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Editor’s Corner

How to Bore an Audience

Ready to turn those cheers into tears? Here are six ways to turn a lovefest into a snoozefest.

I recently attended a concert by a somewhat famous guitarist of the 60s/70s who shall not be named for reasons that will soon become obvious. I had never seen this particular musician in live performance before but have enjoyed many of his recordings over the years and appreciate his obvious mastery of the instrument, so I was looking forward to the evening.

It did not turn out well. And, judging from the smattering of applause coming from the audience after every song, I wasn’t alone in my assessment.

A group of people in stadium seats yawning, sleeping resting heads on hands with expressions of boredom.

The reasons are almost too many to list, but I’ll try. Too loud. No stage presence. Self-indulgent. Uninteresting songs. Lack of tonal variety. Dreary tempos. A poor sound mix.

They say that every cloud has a silver lining, though, and I guess the upside of my having been there (three hours of my life down the drain, just like that!) is what I learned from the experience. So here now, without further ado, are Six Easy Steps to Boring Your Audience to Tears:

1.  Play for yourself, and no one else. Love that little lick you stumbled upon while tuning up backstage? Play it. Then play it again. And again. And again and again andagainandagainandagain, as many times as you like. Change a single note if you must. Try it an octave higher, or in a different key. But then go back to playing it again. And if you’re happy with your sound, keep using that sound. Use it all night long. Even if it’s too loud or too piercing or too overpowering or too whatever. Find your tone and stick with it, no matter what the song calls for. Who says variety is the spice of life?

2. Disengage. From your audience, from your backing band, your manager, your fiancée, whoever. Stage patter is for sissies. Maybe mumble a “thank you very much” into your mic every now and then like you don’t mean it. Rock-star grimaces (the “constipated duck” look) are allowable, but don’t ever smile, don’t ever look like you’re having any fun, and above all never exchange glances with your fellow musicians onstage — it will only encourage them.

3. Keep the music to a minimum. Hummable melodies are overrated. Ditto interesting chord changes. Go for monotone instead — it makes the jamming easier, and, after all, everyone is here to revel in your abilities to improvise over a basic I-IV-V blues progression, right? Wouldn’t want to confuse them with anything more than that.

4. Get loud. If that doesn’t work, get louder. Makes it easier to get your message across … if your message is “I couldn’t care less.” The crowd still not responding? Crank it up even more. Yeah, that’ll teach ’em.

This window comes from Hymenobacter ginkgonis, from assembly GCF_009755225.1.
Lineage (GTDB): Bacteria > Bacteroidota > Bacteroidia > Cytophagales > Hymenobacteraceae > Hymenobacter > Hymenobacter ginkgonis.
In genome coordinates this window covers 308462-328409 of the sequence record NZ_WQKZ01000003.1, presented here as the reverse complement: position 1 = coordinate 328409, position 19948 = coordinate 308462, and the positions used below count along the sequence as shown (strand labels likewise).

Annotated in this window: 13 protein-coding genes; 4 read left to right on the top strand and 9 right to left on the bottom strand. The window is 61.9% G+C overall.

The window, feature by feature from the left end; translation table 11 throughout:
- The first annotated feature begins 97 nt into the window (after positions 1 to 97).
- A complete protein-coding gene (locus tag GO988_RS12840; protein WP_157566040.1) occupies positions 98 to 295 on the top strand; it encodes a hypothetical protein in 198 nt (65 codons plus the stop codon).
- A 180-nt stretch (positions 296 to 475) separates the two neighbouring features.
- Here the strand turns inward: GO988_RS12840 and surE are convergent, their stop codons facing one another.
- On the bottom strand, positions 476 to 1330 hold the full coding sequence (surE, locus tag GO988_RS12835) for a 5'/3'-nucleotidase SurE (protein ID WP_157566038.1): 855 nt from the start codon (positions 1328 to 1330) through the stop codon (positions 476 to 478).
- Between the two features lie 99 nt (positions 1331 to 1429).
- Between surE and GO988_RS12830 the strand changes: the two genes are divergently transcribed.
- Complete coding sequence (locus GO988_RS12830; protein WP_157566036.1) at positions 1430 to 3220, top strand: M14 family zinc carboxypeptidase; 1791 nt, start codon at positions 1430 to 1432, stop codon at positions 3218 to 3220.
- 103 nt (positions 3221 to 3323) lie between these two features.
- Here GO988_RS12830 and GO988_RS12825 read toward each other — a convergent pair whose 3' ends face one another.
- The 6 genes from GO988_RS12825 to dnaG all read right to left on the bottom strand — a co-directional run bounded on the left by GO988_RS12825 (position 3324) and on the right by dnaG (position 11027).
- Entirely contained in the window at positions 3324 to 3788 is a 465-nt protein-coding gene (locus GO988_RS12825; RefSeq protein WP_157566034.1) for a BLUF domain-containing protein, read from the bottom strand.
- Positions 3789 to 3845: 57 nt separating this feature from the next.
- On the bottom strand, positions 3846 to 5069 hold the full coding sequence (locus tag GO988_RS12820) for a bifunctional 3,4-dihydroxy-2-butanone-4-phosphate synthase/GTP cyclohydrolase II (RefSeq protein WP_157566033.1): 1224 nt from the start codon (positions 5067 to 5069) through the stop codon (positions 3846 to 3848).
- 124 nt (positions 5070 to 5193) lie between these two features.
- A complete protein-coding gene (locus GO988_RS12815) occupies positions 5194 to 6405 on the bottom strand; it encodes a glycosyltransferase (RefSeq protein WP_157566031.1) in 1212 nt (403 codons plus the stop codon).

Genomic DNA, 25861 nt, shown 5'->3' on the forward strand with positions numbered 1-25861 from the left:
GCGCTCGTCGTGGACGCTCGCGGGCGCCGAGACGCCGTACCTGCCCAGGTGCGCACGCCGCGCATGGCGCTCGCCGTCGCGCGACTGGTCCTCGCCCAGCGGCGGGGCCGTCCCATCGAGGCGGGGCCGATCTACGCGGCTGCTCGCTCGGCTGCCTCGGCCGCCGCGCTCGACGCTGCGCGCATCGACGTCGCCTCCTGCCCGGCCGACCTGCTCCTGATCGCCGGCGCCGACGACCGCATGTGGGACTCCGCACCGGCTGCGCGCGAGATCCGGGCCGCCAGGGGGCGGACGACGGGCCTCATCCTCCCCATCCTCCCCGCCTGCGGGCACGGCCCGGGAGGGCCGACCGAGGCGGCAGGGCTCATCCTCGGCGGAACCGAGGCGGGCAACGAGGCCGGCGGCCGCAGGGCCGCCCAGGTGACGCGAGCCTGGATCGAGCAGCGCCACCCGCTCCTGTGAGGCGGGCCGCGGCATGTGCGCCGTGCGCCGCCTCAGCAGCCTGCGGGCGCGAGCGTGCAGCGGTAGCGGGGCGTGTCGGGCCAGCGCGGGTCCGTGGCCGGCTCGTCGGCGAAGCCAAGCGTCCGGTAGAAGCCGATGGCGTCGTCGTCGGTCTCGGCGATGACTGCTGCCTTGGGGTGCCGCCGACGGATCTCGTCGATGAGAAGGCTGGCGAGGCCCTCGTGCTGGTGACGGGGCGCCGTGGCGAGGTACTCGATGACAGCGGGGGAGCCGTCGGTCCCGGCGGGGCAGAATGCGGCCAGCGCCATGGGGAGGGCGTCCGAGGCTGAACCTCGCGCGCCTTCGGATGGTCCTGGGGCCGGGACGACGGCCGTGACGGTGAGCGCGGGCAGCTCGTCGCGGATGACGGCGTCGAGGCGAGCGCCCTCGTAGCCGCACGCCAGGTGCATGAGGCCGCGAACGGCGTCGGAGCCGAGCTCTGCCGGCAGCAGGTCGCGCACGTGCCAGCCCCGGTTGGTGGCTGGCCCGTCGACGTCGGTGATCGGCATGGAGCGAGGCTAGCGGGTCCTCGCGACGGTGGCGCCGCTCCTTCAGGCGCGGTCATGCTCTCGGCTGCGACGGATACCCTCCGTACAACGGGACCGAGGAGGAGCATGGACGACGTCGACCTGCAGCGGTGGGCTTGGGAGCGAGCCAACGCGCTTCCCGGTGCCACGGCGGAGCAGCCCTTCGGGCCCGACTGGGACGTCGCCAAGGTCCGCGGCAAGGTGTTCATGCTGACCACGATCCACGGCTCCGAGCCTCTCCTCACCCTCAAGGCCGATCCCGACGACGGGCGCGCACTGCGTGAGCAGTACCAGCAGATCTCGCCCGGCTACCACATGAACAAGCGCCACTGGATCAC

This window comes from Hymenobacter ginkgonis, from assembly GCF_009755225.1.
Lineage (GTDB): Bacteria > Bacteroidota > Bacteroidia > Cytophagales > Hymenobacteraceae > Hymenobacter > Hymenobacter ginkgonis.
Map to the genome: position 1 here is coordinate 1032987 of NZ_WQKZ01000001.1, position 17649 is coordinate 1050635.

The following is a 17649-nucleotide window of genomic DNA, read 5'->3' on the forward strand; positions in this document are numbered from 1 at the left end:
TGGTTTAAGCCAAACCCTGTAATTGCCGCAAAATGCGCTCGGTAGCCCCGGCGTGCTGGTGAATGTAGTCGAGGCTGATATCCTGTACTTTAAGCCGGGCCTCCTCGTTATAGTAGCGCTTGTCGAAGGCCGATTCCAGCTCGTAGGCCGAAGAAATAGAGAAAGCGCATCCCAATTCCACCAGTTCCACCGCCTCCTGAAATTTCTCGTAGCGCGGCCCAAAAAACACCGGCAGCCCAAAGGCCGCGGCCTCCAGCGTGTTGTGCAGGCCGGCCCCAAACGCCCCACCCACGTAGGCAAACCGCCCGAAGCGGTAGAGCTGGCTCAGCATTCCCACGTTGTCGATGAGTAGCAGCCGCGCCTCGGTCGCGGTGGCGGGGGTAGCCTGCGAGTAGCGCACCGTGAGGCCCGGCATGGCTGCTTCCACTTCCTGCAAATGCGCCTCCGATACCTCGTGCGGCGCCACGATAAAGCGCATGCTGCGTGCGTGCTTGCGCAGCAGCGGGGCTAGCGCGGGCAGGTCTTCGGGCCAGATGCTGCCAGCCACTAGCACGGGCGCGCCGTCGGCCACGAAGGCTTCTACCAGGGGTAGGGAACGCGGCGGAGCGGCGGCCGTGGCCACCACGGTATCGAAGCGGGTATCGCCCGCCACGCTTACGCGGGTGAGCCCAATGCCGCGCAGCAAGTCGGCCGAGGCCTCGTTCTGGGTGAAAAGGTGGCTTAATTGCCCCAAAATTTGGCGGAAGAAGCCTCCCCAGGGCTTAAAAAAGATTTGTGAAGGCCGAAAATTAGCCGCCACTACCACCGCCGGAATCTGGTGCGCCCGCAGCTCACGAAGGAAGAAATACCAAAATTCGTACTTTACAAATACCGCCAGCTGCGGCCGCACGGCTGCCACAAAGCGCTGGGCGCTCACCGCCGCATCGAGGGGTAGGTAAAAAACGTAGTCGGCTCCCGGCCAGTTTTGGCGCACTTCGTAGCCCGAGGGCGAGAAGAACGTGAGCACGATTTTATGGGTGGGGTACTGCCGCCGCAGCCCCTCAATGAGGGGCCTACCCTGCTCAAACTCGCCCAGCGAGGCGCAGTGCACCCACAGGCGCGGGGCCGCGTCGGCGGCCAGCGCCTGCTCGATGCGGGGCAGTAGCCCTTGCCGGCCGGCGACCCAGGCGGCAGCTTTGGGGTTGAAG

5. Slow it down. Alternate the tempo of the songs in your set list between slow and funereal. Anything faster than that could cause the audience’s hearts to start pumping, which might, you know, wake them up or something.

6. Make sure your instrument is heard … even at the expense of everything else. Every note, every riff, every scrape of the pick against a string, every nudge of the whammy bar —  that’s all that counts. Vocals? Nah. (Who cares about lyrics, anyway?) Bass? Shouldn’t be anything more than a distant rumble. Drums? Just enough to pick up the backbeat. Keyboards? Horns? Fuggettaboudit. Instruct your sound guy carefully in these fundamentals; tell him to gaffer tape your fader up and the band’s faders down if necessary. After all, the punters in the seats came to hear you play, not those other guys.

Honestly, I mean no disrespect to this particular artist. He may be the nicest guy in the world (and I have it on good authority that he is indeed pleasant to work with), but at least at this one concert, he showed a distinct lack of regard for his audience. Worse yet, he exhibited no particular interest in entertaining them. To me, that’s a cardinal sin for any performer, regardless of genre.

So next time you hit the stage, keep these tips in mind … and do all you can to avoid repeating any of them.

 

Editor’s Corner appears here on the first Monday of every month. Check out Howard’s other postings.



ABOUT THE AUTHOR

Howard Massey is the executive editor of the Yamaha Music USA blog. He is a longtime journalist and music industry consultant who formerly served as an editor with Musician and Performing Songwriter magazines. He has authored hundreds of online and print articles as well as more than a dozen books, including "The Great British Recording Studios" and the two-part "Behind the Glass" collections of interviews with the world’s leading record producers. Howard was also privileged to co-author legendary Beatles engineer Geoff Emerick’s 2006 autobiography "Here, There and Everywhere." He lives in New York.

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